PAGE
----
Kicking old habits is about getting the timing right.
THERE’S no shortage of information about how to go green, from government incentives and advice, to council forums and eco-blogs. But even people who want to reduce their environmental footprint can find it hard to make changes that last.
Dr Jim Curtis, from BehaviourWorks Australia, says one explanation is that we’re creatures of habit. Many of the ways we use energy and water and produce waste are part of our daily routines. We tend to commute in a certain way and buy the same kinds of food at the same places.
“Whether it’s driving your car to work, long showers, leaving the lights on, not recycling properly or throwing out your organic waste, these are likely to be habitual behaviours,” he says. “They are repeated frequently in the same context and not given much thought. They’re things we just do.”
Although individuals can change their habits – with the right combination of motivation, support and persistence – only a small minority actually do so. Rather than considering the pros and cons and making calculated decisions, most people stick to what they’ve always done.
The cliché is true, Dr Curtis says: habits are hard to break. Researchers recently found that it took people an average of 66 days for a new activity to become automatic. (The length of time varied for different people – from just 18 days, all the way to 254 days.)
Given that it takes so much repetition for a habit to become ingrained, encouraging some kinds of green behaviour requires more than just the right information or rebate.
But here’s the good news: at certain times in our lives, we’re more open to altering our routines.
One of the world’s leading experts on habits, Professor Bas Verplanken, from the University of Bath, is speaking at a public forum in Melbourne, on Tuesday, July 24.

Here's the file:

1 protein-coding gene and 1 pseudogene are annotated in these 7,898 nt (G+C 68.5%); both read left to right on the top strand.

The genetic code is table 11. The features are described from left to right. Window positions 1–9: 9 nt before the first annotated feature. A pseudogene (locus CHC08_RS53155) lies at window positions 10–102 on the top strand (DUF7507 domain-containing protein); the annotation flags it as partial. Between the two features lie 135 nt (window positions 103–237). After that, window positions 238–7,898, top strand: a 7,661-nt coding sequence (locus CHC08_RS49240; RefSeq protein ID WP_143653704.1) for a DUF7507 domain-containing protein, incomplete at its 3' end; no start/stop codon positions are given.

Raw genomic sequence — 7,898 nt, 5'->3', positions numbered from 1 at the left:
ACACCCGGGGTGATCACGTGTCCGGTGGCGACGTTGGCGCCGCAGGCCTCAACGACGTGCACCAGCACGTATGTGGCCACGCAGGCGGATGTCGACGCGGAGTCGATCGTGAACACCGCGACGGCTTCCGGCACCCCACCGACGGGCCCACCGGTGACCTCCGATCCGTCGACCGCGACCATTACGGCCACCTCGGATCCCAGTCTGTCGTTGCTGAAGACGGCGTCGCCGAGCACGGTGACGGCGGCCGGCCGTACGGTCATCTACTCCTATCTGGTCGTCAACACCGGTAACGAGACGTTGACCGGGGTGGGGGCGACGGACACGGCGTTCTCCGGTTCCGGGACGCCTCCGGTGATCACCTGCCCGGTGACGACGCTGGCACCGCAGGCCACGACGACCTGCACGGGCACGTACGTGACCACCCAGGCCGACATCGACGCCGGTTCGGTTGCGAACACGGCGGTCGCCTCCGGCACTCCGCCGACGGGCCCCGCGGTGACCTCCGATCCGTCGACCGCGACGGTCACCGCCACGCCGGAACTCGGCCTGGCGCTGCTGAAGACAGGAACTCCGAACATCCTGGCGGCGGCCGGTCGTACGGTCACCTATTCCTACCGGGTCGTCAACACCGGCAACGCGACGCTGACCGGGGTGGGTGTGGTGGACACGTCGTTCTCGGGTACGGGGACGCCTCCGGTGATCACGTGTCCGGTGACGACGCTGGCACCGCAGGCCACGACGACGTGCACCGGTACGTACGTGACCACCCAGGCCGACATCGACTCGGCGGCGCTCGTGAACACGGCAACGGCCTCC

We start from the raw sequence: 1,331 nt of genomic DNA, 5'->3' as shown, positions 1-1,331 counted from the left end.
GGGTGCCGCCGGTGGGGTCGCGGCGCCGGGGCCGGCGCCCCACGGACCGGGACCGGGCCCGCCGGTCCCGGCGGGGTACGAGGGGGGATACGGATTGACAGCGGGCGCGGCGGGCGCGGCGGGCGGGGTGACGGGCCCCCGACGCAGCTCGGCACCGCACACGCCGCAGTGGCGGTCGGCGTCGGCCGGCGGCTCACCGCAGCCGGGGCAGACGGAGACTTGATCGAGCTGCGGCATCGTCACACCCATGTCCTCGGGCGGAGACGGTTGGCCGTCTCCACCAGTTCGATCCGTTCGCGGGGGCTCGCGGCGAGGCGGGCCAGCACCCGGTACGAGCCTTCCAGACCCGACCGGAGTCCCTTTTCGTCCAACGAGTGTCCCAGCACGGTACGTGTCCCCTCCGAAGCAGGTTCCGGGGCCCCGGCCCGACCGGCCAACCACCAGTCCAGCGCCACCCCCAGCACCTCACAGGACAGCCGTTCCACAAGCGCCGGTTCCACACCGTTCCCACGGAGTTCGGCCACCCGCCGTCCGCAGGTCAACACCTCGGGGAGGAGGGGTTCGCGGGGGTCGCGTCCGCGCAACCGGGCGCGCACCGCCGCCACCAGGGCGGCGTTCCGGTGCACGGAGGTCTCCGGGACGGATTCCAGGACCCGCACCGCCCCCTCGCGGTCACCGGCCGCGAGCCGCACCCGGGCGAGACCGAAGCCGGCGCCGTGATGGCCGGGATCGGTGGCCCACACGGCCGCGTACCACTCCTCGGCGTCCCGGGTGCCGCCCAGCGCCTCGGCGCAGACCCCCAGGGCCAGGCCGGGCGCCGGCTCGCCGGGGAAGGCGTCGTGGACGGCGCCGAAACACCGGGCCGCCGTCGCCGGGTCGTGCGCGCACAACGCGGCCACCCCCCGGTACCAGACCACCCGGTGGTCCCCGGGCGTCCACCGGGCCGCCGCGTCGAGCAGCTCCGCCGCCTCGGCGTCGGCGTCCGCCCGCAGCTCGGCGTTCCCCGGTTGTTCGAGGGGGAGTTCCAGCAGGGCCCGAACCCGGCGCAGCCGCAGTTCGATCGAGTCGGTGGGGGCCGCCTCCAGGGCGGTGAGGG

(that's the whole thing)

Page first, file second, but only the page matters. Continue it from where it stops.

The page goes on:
Professor Verplanken’s research tests the idea that there are key moments when it’s much easier for people to change their habits – events such as moving house, starting university, switching jobs, retiring from work, or getting pregnant.
In one ongoing project, he is comparing the way people respond to various kinds of sustainability advice, and investigating the difference between residents who have and haven’t moved house recently.
In previous research, he analysed the effect of moving house on the choices people made about transport. He found that eco-conscious people who had moved recently commuted by car less often than like-minded folks who’d stayed put.
And they did it without any outside prompting. That is, the break in their usual patterns gave people a chance to switch to a transport mode – such as walking, cycling or catching the bus – that better suited their beliefs.
For householders, there’s a clear message: it’s easier to get into a new green routine when things are in flux.
“In those moments when our usual patterns of behaviour have changed, we’re looking for information or direction about how to do things,” Dr Curtis explains. “It’s a great opportunity to change your lifestyle and consumption patterns.”
“For example, trying to get my wife to turn off the lights has been a big challenge for me. If we ever move house, that would be a moment I should really take advantage of.”